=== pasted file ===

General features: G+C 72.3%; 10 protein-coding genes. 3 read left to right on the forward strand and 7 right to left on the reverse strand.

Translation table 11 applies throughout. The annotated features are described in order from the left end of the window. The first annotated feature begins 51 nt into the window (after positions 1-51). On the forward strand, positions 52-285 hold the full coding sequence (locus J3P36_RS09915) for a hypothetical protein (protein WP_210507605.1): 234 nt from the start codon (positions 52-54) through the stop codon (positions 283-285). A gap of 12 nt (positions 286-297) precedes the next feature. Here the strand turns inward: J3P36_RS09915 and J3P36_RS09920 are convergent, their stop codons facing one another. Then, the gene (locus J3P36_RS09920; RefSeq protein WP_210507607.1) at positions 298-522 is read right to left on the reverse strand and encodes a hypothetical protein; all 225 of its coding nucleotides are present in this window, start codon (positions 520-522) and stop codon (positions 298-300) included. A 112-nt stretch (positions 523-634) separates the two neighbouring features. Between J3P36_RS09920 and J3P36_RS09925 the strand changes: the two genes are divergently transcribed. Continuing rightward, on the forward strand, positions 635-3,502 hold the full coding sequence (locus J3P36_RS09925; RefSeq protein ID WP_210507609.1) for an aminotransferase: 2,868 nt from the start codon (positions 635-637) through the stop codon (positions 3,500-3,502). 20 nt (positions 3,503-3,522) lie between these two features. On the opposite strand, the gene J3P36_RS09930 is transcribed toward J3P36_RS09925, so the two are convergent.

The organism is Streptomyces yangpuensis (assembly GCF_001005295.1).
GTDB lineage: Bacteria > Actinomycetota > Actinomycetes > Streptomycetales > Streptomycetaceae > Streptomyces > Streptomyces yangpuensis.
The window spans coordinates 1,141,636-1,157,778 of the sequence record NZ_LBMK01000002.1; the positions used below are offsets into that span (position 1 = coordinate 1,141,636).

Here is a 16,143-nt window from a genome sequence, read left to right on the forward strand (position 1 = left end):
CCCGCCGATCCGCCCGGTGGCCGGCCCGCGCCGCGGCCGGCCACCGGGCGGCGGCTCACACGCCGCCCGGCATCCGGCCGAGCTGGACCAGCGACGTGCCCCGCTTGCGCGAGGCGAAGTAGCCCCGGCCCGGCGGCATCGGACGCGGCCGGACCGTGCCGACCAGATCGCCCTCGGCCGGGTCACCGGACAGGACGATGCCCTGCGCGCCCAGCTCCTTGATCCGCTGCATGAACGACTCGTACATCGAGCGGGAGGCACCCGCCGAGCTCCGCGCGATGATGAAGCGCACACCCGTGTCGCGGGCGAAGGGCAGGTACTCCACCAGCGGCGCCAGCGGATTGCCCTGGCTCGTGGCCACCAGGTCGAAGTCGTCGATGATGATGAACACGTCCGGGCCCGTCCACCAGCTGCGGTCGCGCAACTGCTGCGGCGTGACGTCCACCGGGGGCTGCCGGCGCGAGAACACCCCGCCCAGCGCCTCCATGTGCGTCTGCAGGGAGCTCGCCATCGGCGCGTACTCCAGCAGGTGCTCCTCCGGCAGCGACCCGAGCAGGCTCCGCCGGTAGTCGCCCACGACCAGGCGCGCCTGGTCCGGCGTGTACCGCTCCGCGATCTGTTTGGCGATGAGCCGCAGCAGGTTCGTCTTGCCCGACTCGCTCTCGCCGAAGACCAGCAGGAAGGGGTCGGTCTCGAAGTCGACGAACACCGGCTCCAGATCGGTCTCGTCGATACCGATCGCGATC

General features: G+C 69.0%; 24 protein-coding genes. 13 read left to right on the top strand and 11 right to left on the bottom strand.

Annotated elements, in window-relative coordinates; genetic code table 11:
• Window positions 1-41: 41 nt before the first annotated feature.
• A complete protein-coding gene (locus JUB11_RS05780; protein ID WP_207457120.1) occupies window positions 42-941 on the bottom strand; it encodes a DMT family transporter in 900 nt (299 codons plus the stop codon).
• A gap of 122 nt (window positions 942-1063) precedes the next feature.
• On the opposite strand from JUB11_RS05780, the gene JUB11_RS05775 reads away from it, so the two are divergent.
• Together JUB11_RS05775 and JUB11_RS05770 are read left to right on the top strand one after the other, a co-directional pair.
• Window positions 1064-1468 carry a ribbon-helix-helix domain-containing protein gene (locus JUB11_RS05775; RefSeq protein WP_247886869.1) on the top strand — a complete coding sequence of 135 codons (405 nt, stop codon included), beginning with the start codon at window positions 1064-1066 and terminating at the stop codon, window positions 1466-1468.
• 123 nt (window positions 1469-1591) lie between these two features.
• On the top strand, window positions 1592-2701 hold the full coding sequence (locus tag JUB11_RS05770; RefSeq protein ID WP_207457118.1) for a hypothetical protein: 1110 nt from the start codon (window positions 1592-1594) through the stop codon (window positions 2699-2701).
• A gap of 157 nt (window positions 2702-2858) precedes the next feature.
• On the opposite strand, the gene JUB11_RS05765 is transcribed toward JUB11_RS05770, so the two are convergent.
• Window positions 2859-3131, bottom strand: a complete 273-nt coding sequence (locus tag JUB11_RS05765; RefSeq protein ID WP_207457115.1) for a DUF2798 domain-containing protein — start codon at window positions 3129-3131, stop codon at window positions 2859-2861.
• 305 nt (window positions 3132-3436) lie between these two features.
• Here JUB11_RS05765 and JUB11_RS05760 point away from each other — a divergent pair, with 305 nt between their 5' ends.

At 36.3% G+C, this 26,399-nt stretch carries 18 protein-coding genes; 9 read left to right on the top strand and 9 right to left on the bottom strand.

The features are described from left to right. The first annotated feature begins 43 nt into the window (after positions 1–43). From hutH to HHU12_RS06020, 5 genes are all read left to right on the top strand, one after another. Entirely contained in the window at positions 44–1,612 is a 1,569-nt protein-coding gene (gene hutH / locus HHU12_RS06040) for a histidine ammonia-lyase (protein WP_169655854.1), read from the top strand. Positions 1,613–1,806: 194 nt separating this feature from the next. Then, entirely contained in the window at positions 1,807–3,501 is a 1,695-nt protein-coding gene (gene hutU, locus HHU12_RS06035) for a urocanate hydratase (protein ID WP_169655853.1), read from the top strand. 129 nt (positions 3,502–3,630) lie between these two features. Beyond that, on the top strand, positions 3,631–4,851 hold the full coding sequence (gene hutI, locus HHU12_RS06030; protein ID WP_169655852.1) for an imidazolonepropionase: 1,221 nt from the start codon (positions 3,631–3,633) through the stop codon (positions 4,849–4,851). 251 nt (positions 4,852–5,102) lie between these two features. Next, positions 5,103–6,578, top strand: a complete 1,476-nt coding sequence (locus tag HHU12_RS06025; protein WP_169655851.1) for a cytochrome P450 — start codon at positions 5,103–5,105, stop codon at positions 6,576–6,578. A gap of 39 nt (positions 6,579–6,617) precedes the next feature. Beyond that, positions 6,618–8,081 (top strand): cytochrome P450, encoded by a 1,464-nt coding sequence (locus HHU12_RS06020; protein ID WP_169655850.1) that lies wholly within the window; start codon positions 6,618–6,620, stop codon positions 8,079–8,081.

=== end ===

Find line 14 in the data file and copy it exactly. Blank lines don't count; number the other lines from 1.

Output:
• Together JUB11_RS05775 and JUB11_RS05770 are read left to right on the top strand one after the other, a co-directional pair.